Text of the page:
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THE AISLE SEAT - by Mike McGranaghan


The Christmas Conspiracy is the new short animated film from Jennifer Clary, whose previous short, Dirty Girl, I reviewed on this website back in the spring. That film had a very successful run, playing at fifteen different film festivals where it won two Jury awards. It also landed a deal with Ouat Media, a company that specializes in distributing short films.

Done completely in clay animation, The Christmas Conspiracy is narrated by none other than Dick Van Patten, an actor whose unmistakable voice is perfect for a warm-hearted holiday tale. The story takes place in the tiny town of Bedsbottom, where a widowed mother named Mrs. Duckett overhears her two children, Jim and Jane, questioning the existence of Santa Claus. She fears that their lack of faith signifies pessimism toward the world in general. Other local children are also expressing doubt, so together with several prominent town leaders, Mrs. Duckett hatches a plan where the kids' presents will be stored in a giant warehouse, to be distributed on Christmas Eve by a conspirator in a Santa costume. When the children see him, they will be filled with the magic of Christmas and all its incipient good feelings.

The plan, of course, goes massively wrong. It would be improper of me to spoil what happens, so let's just say that the Christmas season stands to be completely ruined thanks to a casual act that is both kind of funny and kind of sad at the same time. With the situation having gone from bad to worse, Mrs. Duckett and the others can only hope that someway, somehow, a miracle will find Bedsbottom and save the holidays.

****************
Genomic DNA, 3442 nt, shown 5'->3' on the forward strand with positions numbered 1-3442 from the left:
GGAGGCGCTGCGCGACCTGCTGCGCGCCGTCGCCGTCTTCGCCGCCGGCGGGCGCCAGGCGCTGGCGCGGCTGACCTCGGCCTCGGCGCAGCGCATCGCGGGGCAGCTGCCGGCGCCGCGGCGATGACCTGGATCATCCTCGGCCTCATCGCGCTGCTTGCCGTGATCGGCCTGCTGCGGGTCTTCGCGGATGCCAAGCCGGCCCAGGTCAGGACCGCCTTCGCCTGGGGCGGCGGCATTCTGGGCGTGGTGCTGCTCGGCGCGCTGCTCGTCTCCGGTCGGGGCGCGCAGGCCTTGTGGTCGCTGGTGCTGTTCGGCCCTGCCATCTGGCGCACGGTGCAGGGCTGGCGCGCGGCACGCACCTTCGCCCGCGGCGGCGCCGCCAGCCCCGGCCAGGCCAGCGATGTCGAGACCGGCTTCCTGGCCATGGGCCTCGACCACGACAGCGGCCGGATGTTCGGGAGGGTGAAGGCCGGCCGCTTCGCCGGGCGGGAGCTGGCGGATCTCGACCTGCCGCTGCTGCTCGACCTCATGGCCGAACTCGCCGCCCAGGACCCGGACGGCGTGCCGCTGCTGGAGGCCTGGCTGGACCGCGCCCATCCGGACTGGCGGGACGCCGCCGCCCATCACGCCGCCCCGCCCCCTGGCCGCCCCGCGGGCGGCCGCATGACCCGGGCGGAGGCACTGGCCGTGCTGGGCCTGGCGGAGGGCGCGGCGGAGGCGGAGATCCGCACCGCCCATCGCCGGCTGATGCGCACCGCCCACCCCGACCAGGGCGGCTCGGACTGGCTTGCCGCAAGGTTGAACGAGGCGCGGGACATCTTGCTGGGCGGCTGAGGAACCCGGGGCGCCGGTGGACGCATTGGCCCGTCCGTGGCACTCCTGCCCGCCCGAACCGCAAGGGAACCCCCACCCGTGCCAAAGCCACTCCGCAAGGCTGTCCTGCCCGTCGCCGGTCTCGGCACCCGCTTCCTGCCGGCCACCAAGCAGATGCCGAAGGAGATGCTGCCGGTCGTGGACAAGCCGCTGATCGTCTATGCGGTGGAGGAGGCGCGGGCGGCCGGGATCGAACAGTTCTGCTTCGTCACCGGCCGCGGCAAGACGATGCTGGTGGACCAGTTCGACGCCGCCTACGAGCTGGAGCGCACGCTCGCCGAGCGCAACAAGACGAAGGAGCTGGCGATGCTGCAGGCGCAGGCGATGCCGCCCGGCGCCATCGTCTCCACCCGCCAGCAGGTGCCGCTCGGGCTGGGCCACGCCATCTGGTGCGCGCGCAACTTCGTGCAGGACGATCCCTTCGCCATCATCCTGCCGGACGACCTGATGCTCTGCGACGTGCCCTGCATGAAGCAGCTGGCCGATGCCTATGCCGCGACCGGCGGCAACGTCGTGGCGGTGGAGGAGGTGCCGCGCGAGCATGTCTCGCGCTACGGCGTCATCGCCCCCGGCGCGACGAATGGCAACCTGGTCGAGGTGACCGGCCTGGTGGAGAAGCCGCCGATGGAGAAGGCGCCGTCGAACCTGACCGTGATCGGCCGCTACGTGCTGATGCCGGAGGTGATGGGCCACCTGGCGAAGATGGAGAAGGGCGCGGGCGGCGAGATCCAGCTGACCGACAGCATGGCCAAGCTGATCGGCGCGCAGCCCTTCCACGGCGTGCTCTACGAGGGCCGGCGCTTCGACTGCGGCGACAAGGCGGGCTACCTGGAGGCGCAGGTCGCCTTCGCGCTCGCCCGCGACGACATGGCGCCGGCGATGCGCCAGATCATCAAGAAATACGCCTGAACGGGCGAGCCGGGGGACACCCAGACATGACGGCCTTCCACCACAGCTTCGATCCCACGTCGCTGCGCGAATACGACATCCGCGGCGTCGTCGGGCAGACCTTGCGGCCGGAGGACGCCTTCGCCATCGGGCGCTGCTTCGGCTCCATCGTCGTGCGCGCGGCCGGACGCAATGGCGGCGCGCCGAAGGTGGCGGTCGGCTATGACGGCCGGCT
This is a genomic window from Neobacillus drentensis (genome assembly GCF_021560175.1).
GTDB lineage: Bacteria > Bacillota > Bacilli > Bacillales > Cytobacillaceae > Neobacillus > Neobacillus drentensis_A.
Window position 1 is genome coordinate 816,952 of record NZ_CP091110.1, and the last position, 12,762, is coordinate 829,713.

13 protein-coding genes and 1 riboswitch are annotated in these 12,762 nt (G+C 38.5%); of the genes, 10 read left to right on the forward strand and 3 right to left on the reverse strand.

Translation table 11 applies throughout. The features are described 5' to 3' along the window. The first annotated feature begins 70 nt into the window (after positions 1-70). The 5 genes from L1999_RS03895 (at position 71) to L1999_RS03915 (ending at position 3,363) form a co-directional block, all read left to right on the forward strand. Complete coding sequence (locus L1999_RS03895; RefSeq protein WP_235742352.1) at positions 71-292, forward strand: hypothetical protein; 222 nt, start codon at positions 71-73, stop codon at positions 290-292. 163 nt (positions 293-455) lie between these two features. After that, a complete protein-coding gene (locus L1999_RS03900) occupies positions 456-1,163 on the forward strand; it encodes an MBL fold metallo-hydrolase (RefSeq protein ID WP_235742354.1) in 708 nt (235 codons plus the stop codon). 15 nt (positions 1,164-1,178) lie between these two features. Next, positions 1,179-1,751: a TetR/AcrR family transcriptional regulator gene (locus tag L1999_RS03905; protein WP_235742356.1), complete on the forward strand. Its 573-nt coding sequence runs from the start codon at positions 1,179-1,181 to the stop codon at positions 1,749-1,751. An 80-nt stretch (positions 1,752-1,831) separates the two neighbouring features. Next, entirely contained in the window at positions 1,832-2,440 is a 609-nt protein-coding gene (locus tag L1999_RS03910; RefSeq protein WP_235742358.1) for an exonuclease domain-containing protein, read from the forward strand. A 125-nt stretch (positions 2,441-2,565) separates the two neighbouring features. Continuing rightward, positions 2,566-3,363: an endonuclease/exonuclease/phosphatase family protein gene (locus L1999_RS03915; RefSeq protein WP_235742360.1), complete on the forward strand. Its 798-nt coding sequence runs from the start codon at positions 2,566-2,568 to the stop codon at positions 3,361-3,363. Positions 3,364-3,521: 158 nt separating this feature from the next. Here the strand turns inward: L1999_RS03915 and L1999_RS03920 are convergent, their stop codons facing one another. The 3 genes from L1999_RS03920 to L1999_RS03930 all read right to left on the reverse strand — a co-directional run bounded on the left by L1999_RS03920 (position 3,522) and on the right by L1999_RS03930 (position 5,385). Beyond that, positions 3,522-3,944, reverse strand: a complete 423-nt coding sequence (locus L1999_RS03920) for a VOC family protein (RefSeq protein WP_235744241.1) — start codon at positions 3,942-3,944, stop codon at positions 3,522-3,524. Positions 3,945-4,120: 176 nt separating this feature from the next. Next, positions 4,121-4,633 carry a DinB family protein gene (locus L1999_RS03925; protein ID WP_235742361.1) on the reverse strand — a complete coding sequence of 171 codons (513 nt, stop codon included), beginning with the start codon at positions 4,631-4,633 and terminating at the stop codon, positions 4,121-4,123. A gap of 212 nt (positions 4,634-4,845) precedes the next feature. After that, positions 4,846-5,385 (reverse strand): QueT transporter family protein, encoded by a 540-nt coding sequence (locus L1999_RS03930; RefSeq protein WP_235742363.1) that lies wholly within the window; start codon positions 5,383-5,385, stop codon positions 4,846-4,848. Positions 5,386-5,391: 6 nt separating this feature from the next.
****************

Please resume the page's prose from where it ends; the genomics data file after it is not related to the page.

Clay animation can take several forms. It can be of the intentionally cheesy and cheap-o "Mr. Bill" kind, or it can be painstakingly elaborate, like those old California Raisins commercials. The Christmas Conspiracy purposefully falls somewhere in between. The animation looks good, yet it's also done in a low-key fashion that suits the whimsical quality of the story being told. In some respects, it evokes those old Rankin-Bass holiday specials we all watched endlessly as children.

What I admire about Jennifer Clary is her ability to straddle a thin line between tones. Dirty Girl's live action scenes quite dramatically showed a woman undergoing invasive cancer surgery, while clay animation was used to depict the cancer cells being removed from her body. It was a completely unexpected and left-field creative decision that packed an enormous punch. For better or worse, we tend to associate clay-mation with lightness and frivolity, so to see it used to portray something as serious as cancer was almost shocking. And therein lied the film's strange, alluring beauty.

The Christmas Conspiracy also walks a fine line. On one hand, it is a traditional warm-and-fuzzy holiday story about the magic of Christmas and the value of believing in something during troubling times. On the other hand, there's a very sly sense of humor running underneath it all. The personalities of the characters, the nature of the scheme they hatch, the way the plan goes off-track…they are all part of a very subtle subversion of traditional Christmas tales.

Perhaps the highest compliment I can pay this clever film is that it manages to lovingly tease seasonal sentiment while still delivering a payoff that is sweet and meaningful. This is my kind of holiday entertainment.

The Christmas Conspiracy world premieres at the Santa Fe International Film Festival the first week of December. I'll keep you posted on other places where you might be able to catch it in the future.

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